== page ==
All at once, you have to figure out how to get your head around subject content, reporting and paperwork, student behaviour, school culture and staff relationships – at exactly the time that your whole support structure shifts after you leave your higher education institution.

There has been a lot of research published over the years to show that the support that is provided to beginning teachers makes a real difference. For example, having a great teacher mentor (who has the time to help you) can be transformative.

Having a school that is committed to a serious induction programme for every teacher can completely change the experience of starting at a school.

Having a reduced or concentrated teaching load can ease the burden in that crucial first year. The trouble is that many beginning teachers simply have no access to this kind of support.

Along with my colleagues, Dr Michael Ireland and Associate Professor Cheryl Sim, I’ve been looking at data from the Staff in Australia’s Schools survey (an Australian Government survey conducted every three years), to try to come up with a deeper understanding about which teachers are missing out on these forms of support and the impact of this.

The data (from 1863 early career teachers in 2007 and 2477 in 2010) confirm what many teachers probably already know from their own experience: that being employed on a casual basis or on short-term contracts is associated with missing out on access to support.

These are the teachers who ‘slip through the cracks’ and who report that they had no access to any of five forms of support: mentoring, induction, reduced load, follow-up from their higher education institution or time for structured reflection with other teachers.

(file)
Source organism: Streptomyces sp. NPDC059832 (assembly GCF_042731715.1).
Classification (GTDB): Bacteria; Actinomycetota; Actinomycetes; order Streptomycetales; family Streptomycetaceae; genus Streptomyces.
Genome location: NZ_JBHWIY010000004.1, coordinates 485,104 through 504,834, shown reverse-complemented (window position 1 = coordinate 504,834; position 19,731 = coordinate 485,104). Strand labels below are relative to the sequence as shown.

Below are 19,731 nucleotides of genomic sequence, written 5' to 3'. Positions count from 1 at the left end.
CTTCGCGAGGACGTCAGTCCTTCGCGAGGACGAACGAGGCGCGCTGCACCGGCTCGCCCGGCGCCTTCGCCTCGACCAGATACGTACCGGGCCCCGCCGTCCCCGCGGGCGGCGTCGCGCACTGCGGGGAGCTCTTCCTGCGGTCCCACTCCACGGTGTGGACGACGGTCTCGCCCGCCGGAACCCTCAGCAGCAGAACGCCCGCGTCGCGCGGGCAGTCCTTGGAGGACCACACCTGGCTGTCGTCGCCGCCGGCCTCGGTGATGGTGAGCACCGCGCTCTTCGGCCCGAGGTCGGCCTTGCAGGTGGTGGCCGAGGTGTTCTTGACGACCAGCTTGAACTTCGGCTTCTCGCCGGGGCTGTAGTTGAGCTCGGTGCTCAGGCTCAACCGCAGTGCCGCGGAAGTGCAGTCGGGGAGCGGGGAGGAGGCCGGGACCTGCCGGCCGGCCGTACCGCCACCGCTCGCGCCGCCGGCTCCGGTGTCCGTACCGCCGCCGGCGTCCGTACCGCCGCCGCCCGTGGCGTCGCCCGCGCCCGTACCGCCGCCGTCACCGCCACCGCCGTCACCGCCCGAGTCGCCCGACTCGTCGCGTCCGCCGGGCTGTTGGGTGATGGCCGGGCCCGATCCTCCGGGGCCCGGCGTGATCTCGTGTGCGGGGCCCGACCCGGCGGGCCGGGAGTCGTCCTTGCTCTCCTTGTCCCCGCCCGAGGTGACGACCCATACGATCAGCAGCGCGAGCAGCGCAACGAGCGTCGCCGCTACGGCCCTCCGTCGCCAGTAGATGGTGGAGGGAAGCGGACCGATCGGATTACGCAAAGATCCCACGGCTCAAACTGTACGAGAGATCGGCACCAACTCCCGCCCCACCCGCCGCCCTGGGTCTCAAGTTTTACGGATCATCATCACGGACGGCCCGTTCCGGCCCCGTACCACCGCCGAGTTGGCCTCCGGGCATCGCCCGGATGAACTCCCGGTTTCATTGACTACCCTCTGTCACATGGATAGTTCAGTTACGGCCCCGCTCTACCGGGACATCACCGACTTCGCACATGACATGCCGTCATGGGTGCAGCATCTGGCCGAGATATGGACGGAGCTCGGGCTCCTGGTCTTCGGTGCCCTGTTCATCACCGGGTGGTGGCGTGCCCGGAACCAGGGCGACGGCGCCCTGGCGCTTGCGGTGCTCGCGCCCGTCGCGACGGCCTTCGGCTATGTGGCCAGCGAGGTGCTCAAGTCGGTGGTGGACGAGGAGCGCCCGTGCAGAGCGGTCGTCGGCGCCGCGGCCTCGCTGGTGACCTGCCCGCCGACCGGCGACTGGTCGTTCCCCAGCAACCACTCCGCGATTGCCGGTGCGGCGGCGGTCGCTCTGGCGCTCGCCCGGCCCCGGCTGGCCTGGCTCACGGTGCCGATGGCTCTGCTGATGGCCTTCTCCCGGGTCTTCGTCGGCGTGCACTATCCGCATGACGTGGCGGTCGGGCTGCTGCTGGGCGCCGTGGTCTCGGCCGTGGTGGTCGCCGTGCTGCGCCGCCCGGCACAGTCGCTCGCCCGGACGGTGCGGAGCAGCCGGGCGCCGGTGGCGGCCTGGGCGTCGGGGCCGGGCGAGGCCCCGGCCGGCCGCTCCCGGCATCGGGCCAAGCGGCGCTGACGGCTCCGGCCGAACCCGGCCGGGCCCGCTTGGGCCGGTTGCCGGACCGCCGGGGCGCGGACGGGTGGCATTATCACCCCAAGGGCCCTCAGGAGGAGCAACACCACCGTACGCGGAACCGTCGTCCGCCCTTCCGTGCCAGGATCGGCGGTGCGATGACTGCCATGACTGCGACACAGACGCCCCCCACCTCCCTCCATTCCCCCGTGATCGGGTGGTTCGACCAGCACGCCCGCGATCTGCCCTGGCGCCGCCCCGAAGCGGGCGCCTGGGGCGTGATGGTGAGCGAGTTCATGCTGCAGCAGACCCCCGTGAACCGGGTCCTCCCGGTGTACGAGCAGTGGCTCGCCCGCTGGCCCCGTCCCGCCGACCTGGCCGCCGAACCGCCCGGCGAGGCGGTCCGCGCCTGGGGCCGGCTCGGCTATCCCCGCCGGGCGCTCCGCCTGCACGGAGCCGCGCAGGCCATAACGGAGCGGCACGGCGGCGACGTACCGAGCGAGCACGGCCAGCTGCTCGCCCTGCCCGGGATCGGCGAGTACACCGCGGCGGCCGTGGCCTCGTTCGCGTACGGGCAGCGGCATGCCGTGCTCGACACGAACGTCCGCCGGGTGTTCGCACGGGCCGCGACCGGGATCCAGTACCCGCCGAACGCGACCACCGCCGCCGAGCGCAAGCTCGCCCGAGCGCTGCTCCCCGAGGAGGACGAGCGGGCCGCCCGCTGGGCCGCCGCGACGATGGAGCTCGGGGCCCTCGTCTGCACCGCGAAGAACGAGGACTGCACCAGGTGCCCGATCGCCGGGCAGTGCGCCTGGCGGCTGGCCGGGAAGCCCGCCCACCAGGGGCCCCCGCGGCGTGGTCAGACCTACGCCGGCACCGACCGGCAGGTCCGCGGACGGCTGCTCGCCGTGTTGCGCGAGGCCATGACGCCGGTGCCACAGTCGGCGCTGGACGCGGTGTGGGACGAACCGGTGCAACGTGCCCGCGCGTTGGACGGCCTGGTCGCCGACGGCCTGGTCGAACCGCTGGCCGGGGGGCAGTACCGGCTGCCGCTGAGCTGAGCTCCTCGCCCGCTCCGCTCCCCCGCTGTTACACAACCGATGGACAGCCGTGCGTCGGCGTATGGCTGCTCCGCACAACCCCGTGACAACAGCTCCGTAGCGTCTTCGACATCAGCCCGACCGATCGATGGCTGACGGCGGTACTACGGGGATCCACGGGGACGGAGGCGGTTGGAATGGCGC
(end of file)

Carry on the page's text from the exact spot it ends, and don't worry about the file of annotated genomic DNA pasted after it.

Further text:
One-in-ten beginning teachers say that they didn’t have access to any form of support in 2010 and that number rises to one-insix for those who were in casual or short-term contracts.

This matters, because the number of teachers who start in the profession on casual or shortterm contracts has increased dramatically in recent years (eg., the NSW Department of Education says on their website that “[t]he majority of teachers commence their careers in the NSW public education system as casual or temporary teachers”).

The study also says something about the link between teacher support, attrition, and job satisfaction, showing that it is useful to talk about four main types of teacher satisfaction: satisfaction with the context and conditions of work (eg., salary, place in society, and workload); satisfaction with working relationships and opportunities (eg., with other teachers, the principal, opportunities within the school); satisfaction with relationships with students (eg., study behaviour, accomplishments with students); and overall sense of satisfaction.

Using these categories, the data suggest that early career teachers who miss out on support are also likely to report a lack of satisfaction with their working relationships and opportunities and their overall satisfaction – and that this in turn is associated with an intention to leave the profession.

There are lots of caveats for the research: it’s based on teachers’ self-report of the support that they had access to, and we’re still waiting to get access to the 2013 (and 2016) data to see if the results are replicated. It’s complex, and the issue varies between states; but I believe that the work serves as a useful prompt for a renewed conversation about improving early career support.

Whilst some jurisdictions have done much to try and increase support for early career teachers through policies such as mandatory mentorship and induction, it seems (anecdotally) that the quality of the support that is offered becomes highly varied at the school level.

At worst, these policies simply lead to a box-ticking exercise, with teachers in insecure employment the most likely to miss out on receiving meaningful support.

There are important questions that follow from this: if high levels of insecure employment are the norm, then how might we ensure that all teachers, no matter their employment status, feel supported in the ways that matter?

If some schools are better able to provide beginning teachers with support than other schools, what more could jurisdictions do to facilitate broad forms of support that improve the base-level available for all teachers?

I believe there is much creative thinking that could be done to try to increase teachers’ satisfaction with the job, and to lower attrition, by attending to these questions.